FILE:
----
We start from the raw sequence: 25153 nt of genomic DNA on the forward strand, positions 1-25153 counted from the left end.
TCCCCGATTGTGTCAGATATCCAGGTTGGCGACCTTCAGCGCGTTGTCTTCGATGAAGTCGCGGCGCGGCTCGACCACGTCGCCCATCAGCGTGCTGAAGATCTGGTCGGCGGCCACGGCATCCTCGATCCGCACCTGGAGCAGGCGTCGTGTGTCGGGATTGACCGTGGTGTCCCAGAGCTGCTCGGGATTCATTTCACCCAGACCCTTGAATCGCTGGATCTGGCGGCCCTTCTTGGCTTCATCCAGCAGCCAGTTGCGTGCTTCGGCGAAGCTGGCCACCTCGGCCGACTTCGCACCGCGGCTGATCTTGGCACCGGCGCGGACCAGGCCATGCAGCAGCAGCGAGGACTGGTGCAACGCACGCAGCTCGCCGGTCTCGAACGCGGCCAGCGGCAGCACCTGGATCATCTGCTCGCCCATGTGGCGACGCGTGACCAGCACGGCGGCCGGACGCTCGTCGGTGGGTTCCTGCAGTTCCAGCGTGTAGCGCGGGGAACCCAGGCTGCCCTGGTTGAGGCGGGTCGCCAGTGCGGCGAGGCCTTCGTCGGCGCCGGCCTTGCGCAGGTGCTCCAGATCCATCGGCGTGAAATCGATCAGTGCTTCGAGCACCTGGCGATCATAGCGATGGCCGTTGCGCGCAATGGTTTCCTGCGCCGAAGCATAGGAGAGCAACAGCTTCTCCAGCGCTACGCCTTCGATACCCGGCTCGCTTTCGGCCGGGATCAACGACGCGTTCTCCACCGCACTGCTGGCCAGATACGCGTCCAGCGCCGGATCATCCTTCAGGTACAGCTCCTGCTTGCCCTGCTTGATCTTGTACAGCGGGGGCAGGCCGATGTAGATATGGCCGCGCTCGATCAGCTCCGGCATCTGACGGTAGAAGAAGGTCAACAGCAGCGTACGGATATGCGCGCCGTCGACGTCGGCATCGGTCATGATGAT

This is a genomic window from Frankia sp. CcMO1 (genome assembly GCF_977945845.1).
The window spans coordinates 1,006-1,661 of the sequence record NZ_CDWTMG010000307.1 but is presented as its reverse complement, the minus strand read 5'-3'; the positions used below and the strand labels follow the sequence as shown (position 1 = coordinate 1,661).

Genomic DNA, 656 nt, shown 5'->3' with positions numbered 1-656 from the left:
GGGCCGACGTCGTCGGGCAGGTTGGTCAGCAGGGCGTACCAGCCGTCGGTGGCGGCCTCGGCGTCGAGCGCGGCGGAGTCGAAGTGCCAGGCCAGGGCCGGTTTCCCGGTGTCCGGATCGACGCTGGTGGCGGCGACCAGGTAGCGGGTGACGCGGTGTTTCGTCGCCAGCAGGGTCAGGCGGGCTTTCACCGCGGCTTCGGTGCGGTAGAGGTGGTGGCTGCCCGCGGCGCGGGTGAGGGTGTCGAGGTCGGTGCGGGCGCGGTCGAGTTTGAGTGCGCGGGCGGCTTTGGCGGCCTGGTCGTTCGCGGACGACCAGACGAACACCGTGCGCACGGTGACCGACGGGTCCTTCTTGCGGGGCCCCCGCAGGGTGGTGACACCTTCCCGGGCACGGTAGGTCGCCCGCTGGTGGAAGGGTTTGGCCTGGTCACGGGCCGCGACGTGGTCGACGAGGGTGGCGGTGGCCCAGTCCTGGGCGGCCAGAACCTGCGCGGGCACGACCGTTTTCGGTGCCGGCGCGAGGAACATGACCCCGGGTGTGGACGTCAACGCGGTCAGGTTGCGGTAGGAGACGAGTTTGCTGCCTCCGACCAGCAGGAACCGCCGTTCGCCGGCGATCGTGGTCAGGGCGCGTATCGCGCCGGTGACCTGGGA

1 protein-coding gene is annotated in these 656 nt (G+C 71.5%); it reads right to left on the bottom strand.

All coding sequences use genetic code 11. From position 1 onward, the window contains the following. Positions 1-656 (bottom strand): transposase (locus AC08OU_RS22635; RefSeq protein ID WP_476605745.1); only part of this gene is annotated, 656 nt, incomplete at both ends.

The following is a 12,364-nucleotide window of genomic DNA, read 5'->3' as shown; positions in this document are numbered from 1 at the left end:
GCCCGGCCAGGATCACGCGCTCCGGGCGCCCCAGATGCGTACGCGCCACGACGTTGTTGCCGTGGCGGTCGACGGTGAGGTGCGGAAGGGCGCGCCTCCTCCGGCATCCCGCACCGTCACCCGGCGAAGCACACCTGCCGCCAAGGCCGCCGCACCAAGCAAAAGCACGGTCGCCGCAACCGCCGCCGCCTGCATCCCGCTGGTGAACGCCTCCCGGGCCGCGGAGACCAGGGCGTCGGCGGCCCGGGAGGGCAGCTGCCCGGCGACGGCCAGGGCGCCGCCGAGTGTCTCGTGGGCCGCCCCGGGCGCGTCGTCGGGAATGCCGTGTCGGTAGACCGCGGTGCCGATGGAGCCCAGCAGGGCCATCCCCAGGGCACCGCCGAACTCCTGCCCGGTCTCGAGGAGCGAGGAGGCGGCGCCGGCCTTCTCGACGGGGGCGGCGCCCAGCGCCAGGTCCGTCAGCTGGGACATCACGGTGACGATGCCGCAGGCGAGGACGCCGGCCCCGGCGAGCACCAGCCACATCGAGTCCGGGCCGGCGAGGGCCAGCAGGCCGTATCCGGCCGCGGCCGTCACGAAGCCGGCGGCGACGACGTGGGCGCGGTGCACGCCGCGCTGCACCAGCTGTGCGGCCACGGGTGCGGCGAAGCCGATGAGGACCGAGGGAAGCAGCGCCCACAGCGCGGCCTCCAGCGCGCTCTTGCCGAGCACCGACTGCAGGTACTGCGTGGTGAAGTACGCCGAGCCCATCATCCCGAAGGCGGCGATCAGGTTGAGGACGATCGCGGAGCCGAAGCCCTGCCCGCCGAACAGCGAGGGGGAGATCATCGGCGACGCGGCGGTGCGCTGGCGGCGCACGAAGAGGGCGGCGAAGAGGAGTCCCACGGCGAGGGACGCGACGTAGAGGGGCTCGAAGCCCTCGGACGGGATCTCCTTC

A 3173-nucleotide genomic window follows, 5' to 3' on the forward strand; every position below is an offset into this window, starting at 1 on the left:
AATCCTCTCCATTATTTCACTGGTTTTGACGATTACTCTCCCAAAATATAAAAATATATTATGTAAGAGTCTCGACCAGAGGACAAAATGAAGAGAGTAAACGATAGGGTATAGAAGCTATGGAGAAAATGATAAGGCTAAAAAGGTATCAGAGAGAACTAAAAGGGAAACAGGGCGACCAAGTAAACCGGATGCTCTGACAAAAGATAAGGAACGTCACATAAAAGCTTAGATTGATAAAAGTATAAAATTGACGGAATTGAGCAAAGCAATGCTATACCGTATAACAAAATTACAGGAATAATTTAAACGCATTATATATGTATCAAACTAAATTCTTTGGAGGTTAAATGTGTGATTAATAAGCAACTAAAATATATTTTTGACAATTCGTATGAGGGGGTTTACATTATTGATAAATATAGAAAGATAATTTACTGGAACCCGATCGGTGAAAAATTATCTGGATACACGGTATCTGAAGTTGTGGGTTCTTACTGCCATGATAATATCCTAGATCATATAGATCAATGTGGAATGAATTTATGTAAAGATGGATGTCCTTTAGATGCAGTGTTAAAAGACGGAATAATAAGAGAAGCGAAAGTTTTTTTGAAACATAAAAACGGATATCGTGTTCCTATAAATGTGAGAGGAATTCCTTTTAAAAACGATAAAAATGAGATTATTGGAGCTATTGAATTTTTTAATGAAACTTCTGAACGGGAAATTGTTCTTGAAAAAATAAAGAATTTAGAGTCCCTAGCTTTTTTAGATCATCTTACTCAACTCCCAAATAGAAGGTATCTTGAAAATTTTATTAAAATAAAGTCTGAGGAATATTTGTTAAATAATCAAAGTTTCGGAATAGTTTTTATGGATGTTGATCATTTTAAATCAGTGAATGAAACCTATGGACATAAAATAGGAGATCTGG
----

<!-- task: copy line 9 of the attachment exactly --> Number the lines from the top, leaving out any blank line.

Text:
The following is a 12,364-nucleotide window of genomic DNA, read 5'->3' as shown; positions in this document are numbered from 1 at the left end: